Issues of concern to people who live in the west: property rights, water rights, endangered species, livestock grazing, energy production, wilderness and western agriculture. Plus a few items on western history, western literature and the sport of rodeo... Frank DuBois served as the NM Secretary of Agriculture from 1988 to 2003. DuBois is a former legislative assistant to a U.S. Senator, a Deputy Assistant Secretary of Interior, and is the founder of the DuBois Rodeo Scholarship.
Wednesday, May 04, 2011
Group plans suit over lack of jackrabbit protection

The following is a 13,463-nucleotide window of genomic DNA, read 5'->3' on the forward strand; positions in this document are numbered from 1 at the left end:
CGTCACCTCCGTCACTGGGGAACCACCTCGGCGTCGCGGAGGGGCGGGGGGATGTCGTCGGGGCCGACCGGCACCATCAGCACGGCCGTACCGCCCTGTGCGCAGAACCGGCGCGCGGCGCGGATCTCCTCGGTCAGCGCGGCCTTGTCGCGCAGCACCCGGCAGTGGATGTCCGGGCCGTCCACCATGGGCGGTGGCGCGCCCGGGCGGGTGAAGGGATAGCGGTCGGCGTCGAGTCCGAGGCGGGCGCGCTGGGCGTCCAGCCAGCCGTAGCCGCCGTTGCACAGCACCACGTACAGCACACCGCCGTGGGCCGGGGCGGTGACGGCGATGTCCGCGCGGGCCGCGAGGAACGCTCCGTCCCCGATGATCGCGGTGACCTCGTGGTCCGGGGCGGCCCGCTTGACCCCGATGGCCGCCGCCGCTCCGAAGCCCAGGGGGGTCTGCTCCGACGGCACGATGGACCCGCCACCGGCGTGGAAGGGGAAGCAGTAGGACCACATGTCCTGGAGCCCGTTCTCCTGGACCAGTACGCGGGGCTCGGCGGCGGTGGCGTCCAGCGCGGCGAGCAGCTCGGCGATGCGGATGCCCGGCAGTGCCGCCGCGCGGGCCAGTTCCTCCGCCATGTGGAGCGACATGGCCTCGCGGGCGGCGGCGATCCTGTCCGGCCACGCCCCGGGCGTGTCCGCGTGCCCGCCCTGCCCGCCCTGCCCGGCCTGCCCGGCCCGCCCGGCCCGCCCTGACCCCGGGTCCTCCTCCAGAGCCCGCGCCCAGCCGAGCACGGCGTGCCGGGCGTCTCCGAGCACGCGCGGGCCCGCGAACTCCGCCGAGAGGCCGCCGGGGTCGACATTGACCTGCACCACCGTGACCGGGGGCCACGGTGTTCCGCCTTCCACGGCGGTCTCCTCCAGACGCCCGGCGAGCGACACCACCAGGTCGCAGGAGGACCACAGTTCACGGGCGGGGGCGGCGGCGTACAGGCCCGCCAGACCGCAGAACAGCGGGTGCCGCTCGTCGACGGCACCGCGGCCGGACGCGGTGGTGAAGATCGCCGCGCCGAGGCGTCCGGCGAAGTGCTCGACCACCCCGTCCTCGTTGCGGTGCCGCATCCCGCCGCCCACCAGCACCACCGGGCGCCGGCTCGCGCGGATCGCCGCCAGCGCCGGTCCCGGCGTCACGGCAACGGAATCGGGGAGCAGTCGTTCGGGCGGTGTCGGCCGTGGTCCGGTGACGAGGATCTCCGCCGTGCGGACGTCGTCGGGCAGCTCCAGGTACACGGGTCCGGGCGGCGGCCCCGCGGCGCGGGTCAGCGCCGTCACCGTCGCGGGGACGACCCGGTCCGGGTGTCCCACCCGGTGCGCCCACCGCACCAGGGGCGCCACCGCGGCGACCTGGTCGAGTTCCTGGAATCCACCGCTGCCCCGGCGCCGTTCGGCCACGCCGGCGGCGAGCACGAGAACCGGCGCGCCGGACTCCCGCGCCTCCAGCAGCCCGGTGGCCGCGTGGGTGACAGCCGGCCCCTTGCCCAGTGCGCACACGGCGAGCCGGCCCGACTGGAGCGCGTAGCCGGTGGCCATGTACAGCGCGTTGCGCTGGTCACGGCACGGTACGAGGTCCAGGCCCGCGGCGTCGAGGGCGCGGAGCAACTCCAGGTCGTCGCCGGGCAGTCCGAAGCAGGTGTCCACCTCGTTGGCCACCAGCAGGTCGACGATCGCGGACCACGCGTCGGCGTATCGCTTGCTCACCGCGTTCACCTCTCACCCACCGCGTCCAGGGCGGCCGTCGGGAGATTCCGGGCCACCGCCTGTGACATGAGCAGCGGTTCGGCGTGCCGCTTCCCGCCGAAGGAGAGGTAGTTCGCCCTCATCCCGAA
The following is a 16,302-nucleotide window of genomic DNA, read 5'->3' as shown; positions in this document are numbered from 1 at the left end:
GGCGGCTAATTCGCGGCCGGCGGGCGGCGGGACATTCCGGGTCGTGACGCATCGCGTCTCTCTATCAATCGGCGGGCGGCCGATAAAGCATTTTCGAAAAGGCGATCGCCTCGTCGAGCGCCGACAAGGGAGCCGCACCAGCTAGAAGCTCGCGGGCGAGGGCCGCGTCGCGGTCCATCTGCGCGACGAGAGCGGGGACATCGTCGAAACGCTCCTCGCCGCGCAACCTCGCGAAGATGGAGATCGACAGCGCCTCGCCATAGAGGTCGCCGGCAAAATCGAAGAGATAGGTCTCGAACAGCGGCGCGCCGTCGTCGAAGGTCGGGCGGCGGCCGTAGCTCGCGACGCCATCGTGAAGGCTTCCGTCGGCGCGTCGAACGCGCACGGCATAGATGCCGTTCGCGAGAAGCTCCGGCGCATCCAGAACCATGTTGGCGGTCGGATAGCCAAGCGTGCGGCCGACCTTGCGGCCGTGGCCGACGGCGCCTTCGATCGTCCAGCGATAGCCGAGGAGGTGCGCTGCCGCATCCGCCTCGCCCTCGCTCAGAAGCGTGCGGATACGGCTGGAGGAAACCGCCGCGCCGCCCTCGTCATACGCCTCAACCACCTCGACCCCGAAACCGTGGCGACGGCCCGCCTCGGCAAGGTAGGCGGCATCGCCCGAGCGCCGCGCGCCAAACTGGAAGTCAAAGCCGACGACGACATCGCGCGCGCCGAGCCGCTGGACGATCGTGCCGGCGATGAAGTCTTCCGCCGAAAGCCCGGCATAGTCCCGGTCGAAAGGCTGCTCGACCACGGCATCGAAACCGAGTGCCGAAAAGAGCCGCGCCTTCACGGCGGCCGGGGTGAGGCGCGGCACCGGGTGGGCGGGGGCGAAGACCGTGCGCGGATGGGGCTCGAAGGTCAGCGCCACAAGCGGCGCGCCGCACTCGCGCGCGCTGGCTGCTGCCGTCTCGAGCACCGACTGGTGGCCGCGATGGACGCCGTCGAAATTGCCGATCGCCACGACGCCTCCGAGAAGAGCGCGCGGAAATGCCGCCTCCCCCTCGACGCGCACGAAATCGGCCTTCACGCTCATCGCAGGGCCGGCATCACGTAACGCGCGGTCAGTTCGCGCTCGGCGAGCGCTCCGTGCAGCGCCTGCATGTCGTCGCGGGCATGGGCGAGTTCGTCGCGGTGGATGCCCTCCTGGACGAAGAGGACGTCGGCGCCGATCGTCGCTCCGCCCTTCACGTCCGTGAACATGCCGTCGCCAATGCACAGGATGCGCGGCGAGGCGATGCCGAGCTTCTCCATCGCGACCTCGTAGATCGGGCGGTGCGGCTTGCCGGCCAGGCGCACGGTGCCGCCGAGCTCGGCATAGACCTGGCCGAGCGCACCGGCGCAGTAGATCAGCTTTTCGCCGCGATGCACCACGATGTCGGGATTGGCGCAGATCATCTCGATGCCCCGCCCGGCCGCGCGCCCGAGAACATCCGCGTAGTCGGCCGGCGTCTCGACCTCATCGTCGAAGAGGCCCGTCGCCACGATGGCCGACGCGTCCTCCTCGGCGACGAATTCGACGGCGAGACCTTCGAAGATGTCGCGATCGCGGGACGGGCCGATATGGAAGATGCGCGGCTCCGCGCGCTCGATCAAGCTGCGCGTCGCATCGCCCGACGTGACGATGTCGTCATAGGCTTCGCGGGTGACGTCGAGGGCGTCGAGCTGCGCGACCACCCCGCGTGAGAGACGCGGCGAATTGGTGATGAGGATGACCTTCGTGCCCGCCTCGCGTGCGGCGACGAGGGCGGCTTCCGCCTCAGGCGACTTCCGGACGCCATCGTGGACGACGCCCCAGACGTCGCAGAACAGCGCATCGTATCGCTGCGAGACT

White-sided jackrabbits are long and lean and so rare that only about 60 remain in the United States. The last of them live in the bootheel of New Mexico. Drought, diminishing grasslands in the Chihuahuan Desert and even vehicles traveling border roads have depleted the white-sided jackrabbit's already slim numbers. But the U.S. Fish and Wildlife Service, finding that this jackrabbit is more plentiful in Mexico than in America, declined to list it as a threatened or endangered species. In turn, a Santa Fe-based group called WildEarth Guardians has filed notice that it intends to sue the federal agency for failing to enforce the U.S. Endangered Species Act. The Fish and Wildlife service has until mid-June to respond to the threatened lawsuit. Nicole Rosmarino, a biologist with WildEarth Guardians, said the dispute is probably headed for a federal courthouse. "They could reconsider the decision on the jackrabbit. But that usually does not happen, so we will definitely take them to court," Rosmarino said. New Mexico lists the white-sided jackrabbit as a threatened species. The state listing protects the animal from hunters in New Mexico, but there is no prohibition against shooting the jackrabbit in Mexico. "It's bad policy to rely on another country to protect this species," Rosmarino said. "If it were doing well in Mexico, that might be one thing. But it's not. It's in trouble there too."...more